TPSI was concerned that the passage of the proposal as it was would have lead to a proliferation of additional billboards, including LEDs, without proper oversight by Council, public consultations, or community and safety standards to screen them.

TPSI was also concerned about the financial arrangements of the proposal, which requested authority to hire a consultant (an advertising company) for $150,000 to secure additional advertising on City property and to pay for this budget increase with ‘projected’ revenue increases of $150,000 from additional advertising. The City currently generates approximately $137,000 from signs, calling into question the validity and feasibility of the projected revenue increase without a massive influx of new billboards. In addition, there appears to have been a lack of comparison between the minimal revenue increase (theoretically only in future years after the consultant is paid) against billboard ‘costs’ to the community, residential property values, traffic safety, future development, and the aesthetic appeal and desirability of the city to residents, visitors, and tourists. That is, if any additional revenue would be generated at all.

TPSI secured the following amendments that help to mitigate the troubling proposal. While not perfect, the amendments are positive. The TPSI Advocacy Division will continue to monitor developments on this matter.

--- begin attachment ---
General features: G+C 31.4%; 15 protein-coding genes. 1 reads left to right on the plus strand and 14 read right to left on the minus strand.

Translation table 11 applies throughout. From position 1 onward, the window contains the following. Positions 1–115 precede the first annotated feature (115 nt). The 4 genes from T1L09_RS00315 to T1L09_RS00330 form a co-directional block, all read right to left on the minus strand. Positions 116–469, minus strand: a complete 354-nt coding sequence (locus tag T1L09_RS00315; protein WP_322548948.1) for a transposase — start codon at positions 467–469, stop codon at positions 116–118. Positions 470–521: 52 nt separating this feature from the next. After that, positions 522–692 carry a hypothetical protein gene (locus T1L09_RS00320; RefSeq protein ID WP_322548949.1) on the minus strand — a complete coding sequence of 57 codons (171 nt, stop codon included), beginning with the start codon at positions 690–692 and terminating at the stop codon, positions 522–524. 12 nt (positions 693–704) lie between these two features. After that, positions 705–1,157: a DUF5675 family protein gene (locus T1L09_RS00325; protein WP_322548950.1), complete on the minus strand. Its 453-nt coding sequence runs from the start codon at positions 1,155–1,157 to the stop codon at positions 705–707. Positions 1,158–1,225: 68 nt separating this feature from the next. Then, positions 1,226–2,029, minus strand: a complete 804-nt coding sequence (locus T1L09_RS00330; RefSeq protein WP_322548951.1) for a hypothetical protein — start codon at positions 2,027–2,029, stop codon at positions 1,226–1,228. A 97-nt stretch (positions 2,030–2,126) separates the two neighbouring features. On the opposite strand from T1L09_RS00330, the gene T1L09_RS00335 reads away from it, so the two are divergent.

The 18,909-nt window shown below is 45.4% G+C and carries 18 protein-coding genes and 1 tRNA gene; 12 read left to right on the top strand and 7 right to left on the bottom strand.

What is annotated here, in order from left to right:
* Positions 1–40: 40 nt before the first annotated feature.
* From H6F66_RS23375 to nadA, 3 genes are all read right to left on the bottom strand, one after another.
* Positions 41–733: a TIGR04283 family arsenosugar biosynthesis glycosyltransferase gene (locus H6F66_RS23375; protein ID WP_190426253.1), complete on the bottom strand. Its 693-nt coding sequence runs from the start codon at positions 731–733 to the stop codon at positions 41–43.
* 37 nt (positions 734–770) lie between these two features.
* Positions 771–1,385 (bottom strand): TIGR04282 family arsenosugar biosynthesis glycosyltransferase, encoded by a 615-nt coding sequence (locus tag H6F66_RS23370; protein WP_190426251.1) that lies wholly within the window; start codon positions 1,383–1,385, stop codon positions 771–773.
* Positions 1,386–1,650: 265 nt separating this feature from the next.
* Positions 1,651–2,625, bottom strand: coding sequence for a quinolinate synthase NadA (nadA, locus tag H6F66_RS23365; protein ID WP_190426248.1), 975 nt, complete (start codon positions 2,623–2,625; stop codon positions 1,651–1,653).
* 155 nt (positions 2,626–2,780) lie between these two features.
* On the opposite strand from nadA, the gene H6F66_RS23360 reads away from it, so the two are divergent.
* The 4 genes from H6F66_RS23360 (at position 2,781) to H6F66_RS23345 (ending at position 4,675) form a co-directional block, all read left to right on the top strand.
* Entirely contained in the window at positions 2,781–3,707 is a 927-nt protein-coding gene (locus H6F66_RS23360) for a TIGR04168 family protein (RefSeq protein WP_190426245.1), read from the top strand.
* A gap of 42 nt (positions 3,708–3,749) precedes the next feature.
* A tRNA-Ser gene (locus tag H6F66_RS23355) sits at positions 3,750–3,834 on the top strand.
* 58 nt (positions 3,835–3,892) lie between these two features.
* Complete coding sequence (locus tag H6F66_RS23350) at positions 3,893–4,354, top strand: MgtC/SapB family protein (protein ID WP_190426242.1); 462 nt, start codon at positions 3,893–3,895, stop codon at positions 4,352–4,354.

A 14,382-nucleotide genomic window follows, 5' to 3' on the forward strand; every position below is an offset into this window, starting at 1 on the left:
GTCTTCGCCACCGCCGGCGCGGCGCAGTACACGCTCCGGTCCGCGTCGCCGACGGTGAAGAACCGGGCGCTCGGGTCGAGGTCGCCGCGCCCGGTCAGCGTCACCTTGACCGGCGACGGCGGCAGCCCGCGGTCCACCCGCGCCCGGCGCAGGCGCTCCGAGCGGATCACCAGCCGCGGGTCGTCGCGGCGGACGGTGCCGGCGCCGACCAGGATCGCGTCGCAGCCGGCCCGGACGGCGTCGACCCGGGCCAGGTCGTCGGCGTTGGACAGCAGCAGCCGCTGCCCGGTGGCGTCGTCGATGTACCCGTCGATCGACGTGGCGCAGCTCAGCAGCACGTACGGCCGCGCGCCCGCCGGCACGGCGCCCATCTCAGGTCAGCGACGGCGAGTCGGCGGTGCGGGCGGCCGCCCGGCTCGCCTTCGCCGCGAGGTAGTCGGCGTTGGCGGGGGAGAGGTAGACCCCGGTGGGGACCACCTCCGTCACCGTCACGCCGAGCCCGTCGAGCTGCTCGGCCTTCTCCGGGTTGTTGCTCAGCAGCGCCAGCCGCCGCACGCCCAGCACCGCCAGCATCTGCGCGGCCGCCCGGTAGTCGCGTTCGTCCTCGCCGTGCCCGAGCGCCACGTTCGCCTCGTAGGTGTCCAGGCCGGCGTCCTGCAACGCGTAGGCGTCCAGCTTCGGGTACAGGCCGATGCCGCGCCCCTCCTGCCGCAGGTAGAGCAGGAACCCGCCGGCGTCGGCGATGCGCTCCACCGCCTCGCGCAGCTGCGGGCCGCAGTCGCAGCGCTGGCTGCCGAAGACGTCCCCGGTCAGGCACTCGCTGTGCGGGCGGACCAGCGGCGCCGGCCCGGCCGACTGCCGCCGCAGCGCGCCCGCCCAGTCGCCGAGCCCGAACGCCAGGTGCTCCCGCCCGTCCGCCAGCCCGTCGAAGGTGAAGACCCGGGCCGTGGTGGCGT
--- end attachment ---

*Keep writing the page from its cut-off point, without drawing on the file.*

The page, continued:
4. City Council request the Chief Corporate Officer, prior to exercising the authority given in Recommendation 1, to bring forward the RFP  scope of work to the Government Management Committee for review and approval.

5. City Council direct that the number of locations be limited to 29.

6. City Council direct that the proposed RFP contain the following provisions:

a. The intent is to review and renew the existing sign agreements to achieve the market value.

b. Any proposed changes to the existing portfolio be in compliance with the Harmonized Sign By-law.

c. The strategy provide opportunities for public consultation and input from local Councillors. 

7. City Council direct that the successful vendor shall agree not to take on any client who is applying for a sign on City property while under contract to the City, or for two years after completion of the contract.

8. City Council direct that any further locations be forwarded to the Government Management Committee for approval.

9. City Council direct that the final report of the consultant be presented to the Government Management Committee for discussion.

Background:
Government Management Committee Agenda Item GM10.8

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Dundas Roncesvalles Peace Garden

TPSI is partnered with the Dundas Roncesvalles Peace Garden Group to support the creation of a new public garden at the corner of Dundas and Roncesvalles, in Toronto’s west end. The Peace Garden project has the potential to beautify and green an otherwise under-utilized section of public space at an important gateway to the community while recognizing local history and heritage.

Please visit the Official Website for more information, photos, and opportunities to get involved.

The Dundas Roncesvalles Peace Garden Group is a committee of the Roncesvalles-Macdonell Residents’ Association and community partners including the Roncesvalles Village BIA, the Roncesvalles Historical Society, Roncesvalles Rewnewed, the Horticultural Societies of Parkdale and Toronto, and the Toronto Public Space Initiative.

The Project has the support of the City of Toronto’s Museum Services, Public Realm Services in the City of Toronto’s Transportation Department, local Councillor Gord Perks, the Binational Peace Garden Trail Network, and the Metis Fiddler Quartet.